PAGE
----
|Platform||DockerHub Official Image Tests||BareMetal Tests||Ampere Docker Tests|
|Ampere CIDR Altra||10|
|Ampere CIDR Altra Max||10|
|OCI Ampere A1 Compute||10|
Ampere Computing's platforms are uniquely designed to meet the needs of the modern cloud native workload. DockerHub hosts a number of official images for a wide range of software that can be pulled and used anywhere docker is supported. These are a set of images hand selected by a dedicated team at Docker, Inc. More information can be found in the official documentation on Official Images on Docker Hub.
PHP is a general-purpose scripting language especially suited to web development. It was originally created by Danish-Canadian programmer Rasmus Lerdorf in 1994. The PHP reference implementation is now produced by The PHP Group. PHP originally stood for Personal Home Page, but it now stands for the recursive initialism PHP: Hypertext Preprocessor.
PHP code is usually processed on a web server by a PHP interpreter implemented as a module, a daemon or as a Common Gateway Interface (CGI) executable. On a web server, the result of the interpreted and executed PHP code – which may be any type of data, such as generated HTML or binary image data – would form the whole or part of an HTTP response. Various web template systems, web content management systems, and web frameworks exist which can be employed to orchestrate or facilitate the generation of that response. Additionally, PHP can be used for many programming tasks outside of the web context, such as standalone graphical applications and robotic drone control. Arbitrary PHP code can also be interpreted and executed via the command-line interface (CLI).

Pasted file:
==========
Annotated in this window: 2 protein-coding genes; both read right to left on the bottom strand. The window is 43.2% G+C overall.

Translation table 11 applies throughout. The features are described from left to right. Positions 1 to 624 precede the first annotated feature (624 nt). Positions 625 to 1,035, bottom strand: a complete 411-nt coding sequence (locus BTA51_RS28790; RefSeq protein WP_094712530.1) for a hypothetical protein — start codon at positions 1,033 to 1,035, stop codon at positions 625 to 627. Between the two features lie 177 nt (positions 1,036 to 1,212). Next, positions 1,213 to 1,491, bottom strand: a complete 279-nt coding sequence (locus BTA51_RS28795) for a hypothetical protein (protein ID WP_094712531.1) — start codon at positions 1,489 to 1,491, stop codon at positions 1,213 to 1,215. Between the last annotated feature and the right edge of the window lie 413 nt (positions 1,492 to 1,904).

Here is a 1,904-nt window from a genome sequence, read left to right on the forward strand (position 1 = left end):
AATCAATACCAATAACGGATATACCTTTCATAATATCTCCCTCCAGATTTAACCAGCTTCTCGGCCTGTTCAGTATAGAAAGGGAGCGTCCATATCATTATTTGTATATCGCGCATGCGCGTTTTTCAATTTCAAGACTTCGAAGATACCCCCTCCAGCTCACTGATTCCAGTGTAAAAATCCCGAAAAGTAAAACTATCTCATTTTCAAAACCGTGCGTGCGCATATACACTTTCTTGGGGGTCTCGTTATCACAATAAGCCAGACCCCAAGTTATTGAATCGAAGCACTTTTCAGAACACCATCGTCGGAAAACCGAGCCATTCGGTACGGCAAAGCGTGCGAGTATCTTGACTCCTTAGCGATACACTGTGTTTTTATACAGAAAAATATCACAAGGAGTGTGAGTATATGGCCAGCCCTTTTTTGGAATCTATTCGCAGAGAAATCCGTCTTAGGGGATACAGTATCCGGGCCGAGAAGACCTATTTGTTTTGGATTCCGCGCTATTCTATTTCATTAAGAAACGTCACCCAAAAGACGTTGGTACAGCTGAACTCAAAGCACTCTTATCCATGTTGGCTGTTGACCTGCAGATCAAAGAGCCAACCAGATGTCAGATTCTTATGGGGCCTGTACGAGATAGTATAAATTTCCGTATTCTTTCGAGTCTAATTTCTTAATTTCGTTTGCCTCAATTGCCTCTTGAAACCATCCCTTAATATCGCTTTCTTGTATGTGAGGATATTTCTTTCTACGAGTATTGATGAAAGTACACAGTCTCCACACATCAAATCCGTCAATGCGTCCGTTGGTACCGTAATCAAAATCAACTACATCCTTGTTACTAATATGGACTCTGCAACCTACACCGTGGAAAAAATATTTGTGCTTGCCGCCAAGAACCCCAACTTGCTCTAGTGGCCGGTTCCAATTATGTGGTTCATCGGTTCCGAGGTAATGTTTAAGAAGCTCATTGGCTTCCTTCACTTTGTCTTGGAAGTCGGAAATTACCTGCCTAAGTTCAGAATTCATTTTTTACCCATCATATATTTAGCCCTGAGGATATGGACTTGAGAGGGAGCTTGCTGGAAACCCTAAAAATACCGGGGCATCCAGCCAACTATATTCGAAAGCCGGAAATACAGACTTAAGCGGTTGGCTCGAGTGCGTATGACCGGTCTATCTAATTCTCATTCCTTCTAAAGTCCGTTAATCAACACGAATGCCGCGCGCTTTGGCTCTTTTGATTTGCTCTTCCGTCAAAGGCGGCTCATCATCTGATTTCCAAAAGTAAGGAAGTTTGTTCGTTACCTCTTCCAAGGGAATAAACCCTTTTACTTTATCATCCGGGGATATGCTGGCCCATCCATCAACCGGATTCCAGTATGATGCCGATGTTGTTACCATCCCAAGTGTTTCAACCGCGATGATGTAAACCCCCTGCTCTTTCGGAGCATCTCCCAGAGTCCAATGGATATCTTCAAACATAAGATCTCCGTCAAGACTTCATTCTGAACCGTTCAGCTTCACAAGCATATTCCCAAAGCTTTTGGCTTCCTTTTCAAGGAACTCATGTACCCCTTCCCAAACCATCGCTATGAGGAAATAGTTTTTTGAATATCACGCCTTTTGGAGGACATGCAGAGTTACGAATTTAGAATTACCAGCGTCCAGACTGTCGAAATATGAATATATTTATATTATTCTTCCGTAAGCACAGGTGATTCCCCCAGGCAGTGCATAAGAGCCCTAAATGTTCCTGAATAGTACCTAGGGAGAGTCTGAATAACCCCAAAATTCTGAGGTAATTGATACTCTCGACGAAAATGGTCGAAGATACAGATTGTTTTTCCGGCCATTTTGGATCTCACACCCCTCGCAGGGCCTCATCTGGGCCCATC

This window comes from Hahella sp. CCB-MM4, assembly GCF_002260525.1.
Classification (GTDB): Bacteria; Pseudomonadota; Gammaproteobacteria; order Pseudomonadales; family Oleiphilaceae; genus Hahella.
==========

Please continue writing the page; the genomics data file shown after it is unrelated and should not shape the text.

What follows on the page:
The standard PHP interpreter, powered by the Zend Engine, is free software released under the PHP License. PHP has been widely ported and can be deployed on most web servers on almost every operating system and platform, free of charge.
The PHP language evolved without a written formal specification or standard until 2014, with the original implementation acting as the de facto standard which other implementations aimed to follow. Since 2014, work has gone on to create a formal PHP specification.
By September 2020, two out of every three websites using PHP are still on discontinued PHP versions, and almost half of all PHP websites use version 5.6 or older, that not even Debian supports (while Debian 9 still supports version 7.0 and 7.1, those versions are unsupported by The PHP Development Team). In addition, PHP version 7.2, the most popular supported PHP version, will stop getting security updates on November 30, 2020, in less than two months, and therefore, unless PHP websites are upgraded to version 7.3 (or newer), 84% of PHP websites will thus use discontinued versions.
This article uses material from the Wikipedia article php, which is released under the Creative Commons Attribution-Share-Alike License 3.0.
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